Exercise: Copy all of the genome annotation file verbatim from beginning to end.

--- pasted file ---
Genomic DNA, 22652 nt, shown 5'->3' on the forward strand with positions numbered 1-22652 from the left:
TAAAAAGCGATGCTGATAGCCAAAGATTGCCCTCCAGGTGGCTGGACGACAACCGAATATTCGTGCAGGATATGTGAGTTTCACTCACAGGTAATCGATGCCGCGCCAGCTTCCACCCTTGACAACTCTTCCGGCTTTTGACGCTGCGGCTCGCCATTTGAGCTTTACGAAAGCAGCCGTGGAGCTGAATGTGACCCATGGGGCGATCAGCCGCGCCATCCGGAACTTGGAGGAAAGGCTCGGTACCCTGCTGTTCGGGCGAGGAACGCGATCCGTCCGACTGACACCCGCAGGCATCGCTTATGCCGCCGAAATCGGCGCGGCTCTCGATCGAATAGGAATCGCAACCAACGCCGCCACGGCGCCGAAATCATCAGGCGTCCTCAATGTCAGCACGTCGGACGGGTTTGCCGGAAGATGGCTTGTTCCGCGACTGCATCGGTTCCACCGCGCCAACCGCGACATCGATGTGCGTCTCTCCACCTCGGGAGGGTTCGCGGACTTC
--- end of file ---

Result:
Genomic DNA, 22652 nt, shown 5'->3' on the forward strand with positions numbered 1-22652 from the left:
TAAAAAGCGATGCTGATAGCCAAAGATTGCCCTCCAGGTGGCTGGACGACAACCGAATATTCGTGCAGGATATGTGAGTTTCACTCACAGGTAATCGATGCCGCGCCAGCTTCCACCCTTGACAACTCTTCCGGCTTTTGACGCTGCGGCTCGCCATTTGAGCTTTACGAAAGCAGCCGTGGAGCTGAATGTGACCCATGGGGCGATCAGCCGCGCCATCCGGAACTTGGAGGAAAGGCTCGGTACCCTGCTGTTCGGGCGAGGAACGCGATCCGTCCGACTGACACCCGCAGGCATCGCTTATGCCGCCGAAATCGGCGCGGCTCTCGATCGAATAGGAATCGCAACCAACGCCGCCACGGCGCCGAAATCATCAGGCGTCCTCAATGTCAGCACGTCGGACGGGTTTGCCGGAAGATGGCTTGTTCCGCGACTGCATCGGTTCCACCGCGCCAACCGCGACATCGATGTGCGTCTCTCCACCTCGGGAGGGTTCGCGGACTTC